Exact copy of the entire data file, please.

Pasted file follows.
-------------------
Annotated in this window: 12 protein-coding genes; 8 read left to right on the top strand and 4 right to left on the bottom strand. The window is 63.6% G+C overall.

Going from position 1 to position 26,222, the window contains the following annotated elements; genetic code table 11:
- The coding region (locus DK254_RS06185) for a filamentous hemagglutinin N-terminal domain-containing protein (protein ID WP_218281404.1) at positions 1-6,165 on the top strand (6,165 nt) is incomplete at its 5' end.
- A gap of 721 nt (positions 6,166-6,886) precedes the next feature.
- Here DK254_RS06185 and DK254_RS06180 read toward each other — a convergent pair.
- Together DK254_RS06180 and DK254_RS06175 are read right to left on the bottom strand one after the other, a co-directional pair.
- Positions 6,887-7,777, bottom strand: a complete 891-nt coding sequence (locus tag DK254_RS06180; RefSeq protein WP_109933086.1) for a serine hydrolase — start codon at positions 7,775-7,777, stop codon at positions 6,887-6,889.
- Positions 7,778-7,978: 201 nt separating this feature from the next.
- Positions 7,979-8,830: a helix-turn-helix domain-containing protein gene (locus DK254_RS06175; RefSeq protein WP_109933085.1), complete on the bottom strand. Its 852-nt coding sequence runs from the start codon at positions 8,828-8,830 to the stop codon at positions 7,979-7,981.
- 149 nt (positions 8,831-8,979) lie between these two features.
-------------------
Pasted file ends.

Annotated in this window: 12 protein-coding genes; 8 read left to right on the top strand and 4 right to left on the bottom strand. The window is 63.6% G+C overall.

Going from position 1 to position 26,222, the window contains the following annotated elements; genetic code table 11:
- The coding region (locus DK254_RS06185) for a filamentous hemagglutinin N-terminal domain-containing protein (protein ID WP_218281404.1) at positions 1-6,165 on the top strand (6,165 nt) is incomplete at its 5' end.
- A gap of 721 nt (positions 6,166-6,886) precedes the next feature.
- Here DK254_RS06185 and DK254_RS06180 read toward each other — a convergent pair.
- Together DK254_RS06180 and DK254_RS06175 are read right to left on the bottom strand one after the other, a co-directional pair.
- Positions 6,887-7,777, bottom strand: a complete 891-nt coding sequence (locus tag DK254_RS06180; RefSeq protein WP_109933086.1) for a serine hydrolase — start codon at positions 7,775-7,777, stop codon at positions 6,887-6,889.
- Positions 7,778-7,978: 201 nt separating this feature from the next.
- Positions 7,979-8,830: a helix-turn-helix domain-containing protein gene (locus DK254_RS06175; RefSeq protein WP_109933085.1), complete on the bottom strand. Its 852-nt coding sequence runs from the start codon at positions 8,828-8,830 to the stop codon at positions 7,979-7,981.
- 149 nt (positions 8,831-8,979) lie between these two features.